Filling the motor with antifreeze will prevent scale formation (especially in the exhaust manifolds) and keep seals from drying out while giving you piece of mind that there is no chance it will freeze because of a trapped water pocket. It also protects and lubricates the waterpumps. Different manufacturers have differing opinions on the importance of this but if you are concerned with doing everything you can to maximize the life of the motor, it's helpful.

By Bruce Thomas (sprucie) on Sunday, January 19, 2003 - 10:58 pm:    Edit Post Delete Post
DJL yes straight pink stuff is better but just to clarify I would not run the green stuff near the water or run off area. Then always dilute any spillage with plenty of water from the hosepipe.

Shawn, leaving the block full seems like a better idea for the seals and such and of course less to do when you dewinterize. Just hook up the hose and run freshwater through.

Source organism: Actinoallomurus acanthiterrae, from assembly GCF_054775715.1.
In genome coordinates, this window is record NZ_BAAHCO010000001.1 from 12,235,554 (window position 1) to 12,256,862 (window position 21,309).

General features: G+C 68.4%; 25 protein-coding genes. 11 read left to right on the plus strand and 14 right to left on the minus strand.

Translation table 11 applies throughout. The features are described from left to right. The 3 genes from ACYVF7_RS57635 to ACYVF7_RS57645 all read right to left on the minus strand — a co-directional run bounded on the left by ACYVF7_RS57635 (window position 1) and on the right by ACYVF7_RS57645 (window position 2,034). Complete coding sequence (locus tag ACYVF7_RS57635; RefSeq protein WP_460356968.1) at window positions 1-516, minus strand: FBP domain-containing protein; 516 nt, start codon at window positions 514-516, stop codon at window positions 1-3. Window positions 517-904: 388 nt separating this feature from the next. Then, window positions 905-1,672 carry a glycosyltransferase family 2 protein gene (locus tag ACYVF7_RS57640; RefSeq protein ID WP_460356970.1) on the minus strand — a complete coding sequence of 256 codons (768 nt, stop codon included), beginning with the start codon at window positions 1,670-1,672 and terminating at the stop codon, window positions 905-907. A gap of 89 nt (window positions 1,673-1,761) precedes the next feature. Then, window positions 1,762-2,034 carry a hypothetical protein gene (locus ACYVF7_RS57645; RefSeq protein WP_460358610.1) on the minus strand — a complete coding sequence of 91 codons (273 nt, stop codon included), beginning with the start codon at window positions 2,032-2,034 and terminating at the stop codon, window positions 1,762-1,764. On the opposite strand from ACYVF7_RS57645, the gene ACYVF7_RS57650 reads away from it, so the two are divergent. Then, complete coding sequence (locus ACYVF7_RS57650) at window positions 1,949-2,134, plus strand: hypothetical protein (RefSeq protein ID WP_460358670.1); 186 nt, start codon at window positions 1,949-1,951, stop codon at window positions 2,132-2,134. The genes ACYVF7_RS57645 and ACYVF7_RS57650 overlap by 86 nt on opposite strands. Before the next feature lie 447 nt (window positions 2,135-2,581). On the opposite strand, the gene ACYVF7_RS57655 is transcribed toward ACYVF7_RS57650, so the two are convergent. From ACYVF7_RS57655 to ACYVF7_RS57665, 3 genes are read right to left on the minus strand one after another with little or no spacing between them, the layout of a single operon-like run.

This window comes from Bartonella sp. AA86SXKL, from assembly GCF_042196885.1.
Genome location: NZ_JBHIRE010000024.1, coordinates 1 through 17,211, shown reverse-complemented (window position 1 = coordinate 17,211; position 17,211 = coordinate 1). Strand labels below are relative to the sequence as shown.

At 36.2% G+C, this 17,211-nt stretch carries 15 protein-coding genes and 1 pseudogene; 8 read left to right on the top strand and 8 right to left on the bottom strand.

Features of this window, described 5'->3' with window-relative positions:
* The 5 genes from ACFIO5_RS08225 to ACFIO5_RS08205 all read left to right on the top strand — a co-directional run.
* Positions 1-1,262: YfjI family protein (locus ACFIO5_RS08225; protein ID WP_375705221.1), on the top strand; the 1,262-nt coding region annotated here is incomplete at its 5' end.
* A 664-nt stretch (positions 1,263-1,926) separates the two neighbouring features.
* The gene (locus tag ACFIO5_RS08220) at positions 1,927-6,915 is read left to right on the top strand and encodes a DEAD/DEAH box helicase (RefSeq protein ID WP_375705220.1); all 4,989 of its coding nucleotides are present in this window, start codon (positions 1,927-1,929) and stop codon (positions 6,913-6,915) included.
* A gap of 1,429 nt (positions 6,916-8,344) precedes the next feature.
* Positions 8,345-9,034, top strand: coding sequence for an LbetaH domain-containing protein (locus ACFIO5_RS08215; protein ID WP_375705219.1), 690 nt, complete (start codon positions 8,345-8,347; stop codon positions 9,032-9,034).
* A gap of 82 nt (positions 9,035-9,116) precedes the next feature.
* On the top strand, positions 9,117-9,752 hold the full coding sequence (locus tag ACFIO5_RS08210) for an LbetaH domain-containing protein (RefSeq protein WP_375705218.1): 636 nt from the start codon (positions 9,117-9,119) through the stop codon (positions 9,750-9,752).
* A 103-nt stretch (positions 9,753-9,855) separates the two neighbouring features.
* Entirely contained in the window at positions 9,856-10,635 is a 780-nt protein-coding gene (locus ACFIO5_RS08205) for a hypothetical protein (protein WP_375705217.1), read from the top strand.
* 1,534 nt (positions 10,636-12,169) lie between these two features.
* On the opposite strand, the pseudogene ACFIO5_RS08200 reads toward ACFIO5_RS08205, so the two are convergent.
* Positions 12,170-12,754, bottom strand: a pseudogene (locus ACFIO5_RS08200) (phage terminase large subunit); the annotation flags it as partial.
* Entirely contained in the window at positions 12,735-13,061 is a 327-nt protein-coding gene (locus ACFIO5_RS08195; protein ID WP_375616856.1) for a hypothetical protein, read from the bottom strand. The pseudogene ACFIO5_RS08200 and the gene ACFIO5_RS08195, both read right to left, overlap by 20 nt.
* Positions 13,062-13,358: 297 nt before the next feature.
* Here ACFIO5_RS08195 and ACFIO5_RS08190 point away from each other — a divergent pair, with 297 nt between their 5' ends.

Todd, unfortunately I am stuck in Memphis and can't wait to move back to Nashville. I am not putting down the local dealer here but I just hate to pay someone else to do the work when I can do it myself.

I still can't wait for spring!

By tre (tre) on Monday, January 20, 2003 - 10:14 am:    Edit Post Delete Post
Just because anti-freeze is green, pink or, blue does not always meen it is good or bad for the environment. Sierra anti-freeze is a propylene glycol based anti-freeze rather then rather than conventional ethylene glycol. Sierra is also green. Sierra is NOT bad for the environment.
Sierra also protects much better then the "pink stuff" in a cold area (much lower freeze point). The only drawback is that Sierra is much more expensive (I think it is about $7-8).

(Message edited by tre on January 20, 2003)

By Wastemore (barry) on Monday, January 20, 2003 - 10:24 am:    Edit Post Delete Post